What are your hobbies? i like to break and explore. breaking things is integral to the progression of technology. . people accuse me of being directionless, but i think its important to drop dynamite into the pond sometimes, to see what floats up. in my copious free time, i like to explore abandoned buildings and sewer systems, as well as exploring occupied buildings – its amazing how many security guards will escort you up to the roof of a skyscraper if you only ask, or won’t even stop you if you look like you know where you’re going. . urban exploration is definitely a big passtime. one of the reasons i like to travel, too., i used to be involved in local activism and whatnot. . worked with the city government, stuff like that. . i’m massively disinterested in politics now though.
How would you describe your physical appearance? scrawny geek ; )
What do you hope to do as a profession? same as i do now. . short term, interesting contracts for worthwhile places. i’ve been working since i was 16, and have run through a pretty big variety of jobs and contracts. . most of them designed to be short term .. i did a 3 month security audit for a fortune 500 company once, that was probably the most interesting. . but i’ve worked for everything from nonprofits to law firms to private investigation firms. . i set up a Netzero account for one of kevin mitnick’s former attorneys at one of them, of all the ironic things. . thats the sort of thing i want to keep doing. i don’t want to be stuck behind the same desk all my life, working at the same place until i have too much invested in what i’m doing to be able to do anything to risk it.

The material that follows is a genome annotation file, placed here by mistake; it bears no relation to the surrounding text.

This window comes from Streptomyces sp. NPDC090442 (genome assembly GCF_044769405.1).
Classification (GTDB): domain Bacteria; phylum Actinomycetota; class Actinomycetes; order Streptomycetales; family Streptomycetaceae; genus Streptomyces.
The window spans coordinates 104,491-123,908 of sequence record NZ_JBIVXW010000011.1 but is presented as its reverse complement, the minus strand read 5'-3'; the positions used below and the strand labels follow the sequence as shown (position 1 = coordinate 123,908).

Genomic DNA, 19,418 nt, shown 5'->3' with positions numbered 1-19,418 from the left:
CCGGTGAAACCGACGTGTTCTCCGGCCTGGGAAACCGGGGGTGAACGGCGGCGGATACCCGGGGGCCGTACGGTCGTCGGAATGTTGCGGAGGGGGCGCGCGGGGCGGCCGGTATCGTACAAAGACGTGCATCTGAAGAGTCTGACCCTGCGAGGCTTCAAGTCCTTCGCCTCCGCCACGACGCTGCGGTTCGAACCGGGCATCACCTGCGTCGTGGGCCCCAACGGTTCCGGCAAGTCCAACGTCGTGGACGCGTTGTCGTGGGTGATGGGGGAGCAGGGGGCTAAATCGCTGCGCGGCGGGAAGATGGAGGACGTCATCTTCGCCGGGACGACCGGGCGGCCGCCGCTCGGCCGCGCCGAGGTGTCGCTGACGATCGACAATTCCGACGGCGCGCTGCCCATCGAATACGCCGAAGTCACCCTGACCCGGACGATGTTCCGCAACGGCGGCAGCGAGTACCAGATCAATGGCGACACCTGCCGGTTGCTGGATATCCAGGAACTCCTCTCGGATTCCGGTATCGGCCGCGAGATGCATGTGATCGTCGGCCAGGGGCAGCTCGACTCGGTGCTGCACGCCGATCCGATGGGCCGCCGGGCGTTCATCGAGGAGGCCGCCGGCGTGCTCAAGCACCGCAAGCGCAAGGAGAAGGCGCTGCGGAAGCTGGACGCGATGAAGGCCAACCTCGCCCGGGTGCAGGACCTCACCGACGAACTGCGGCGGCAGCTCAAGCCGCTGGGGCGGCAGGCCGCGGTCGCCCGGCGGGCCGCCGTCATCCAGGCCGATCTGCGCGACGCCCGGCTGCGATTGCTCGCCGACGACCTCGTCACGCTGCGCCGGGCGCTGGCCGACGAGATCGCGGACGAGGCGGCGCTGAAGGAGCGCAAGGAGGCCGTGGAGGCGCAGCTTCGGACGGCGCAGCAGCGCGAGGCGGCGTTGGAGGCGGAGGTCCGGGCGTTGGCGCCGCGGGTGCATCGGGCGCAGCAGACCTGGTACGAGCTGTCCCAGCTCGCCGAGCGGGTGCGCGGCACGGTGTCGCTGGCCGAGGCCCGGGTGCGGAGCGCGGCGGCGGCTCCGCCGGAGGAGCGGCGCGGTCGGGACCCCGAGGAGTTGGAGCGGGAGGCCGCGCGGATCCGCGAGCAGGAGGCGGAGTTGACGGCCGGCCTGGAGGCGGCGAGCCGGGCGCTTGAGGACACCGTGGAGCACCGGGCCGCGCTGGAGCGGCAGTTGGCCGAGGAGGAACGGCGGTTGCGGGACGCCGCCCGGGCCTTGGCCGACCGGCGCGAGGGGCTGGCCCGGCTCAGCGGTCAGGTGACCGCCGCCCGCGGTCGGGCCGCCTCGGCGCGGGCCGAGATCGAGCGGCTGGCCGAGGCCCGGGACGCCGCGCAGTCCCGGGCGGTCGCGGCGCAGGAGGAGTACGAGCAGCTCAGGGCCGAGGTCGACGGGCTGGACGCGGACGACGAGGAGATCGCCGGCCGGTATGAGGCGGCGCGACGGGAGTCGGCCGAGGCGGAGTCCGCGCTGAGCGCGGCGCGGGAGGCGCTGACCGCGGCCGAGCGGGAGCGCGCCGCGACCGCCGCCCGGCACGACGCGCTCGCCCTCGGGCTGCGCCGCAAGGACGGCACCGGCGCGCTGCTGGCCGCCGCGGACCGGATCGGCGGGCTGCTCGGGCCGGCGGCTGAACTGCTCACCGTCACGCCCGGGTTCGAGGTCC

How long have you been on AOL? used the service briefly when i was younger, when it was known as Quantum Link, and i was playing around with my commodore 64. . but i didn’t start to really use it til the mid-90’s. . i used AOL 1.6 for DOS/GeoWorks for the longest time, and actively resisted going over to the Windows version until they started disabling features one by one. .they eventually sunsetted it altogether in June of 1999. So. .something like 7 or 8 years now.
How much time do you think you spend online each day? it varies. . .depending on where i am and what i’m doing. sometimes, if i’m interested in something, i’ll spend days online nonstop. . sometimes i’ll spend days without touching a computer. on a really average day, anywhere between 4 and 12 hours ;x
What programming languages are you familiar with? i don’t really program. the only languages i’ve worked with are x86 assembler and OPL for the EPOC16 palmtop OS.
What do you spend most of your time online doing? breaking and exploring -=)
Who are your good friends online? They know who they are.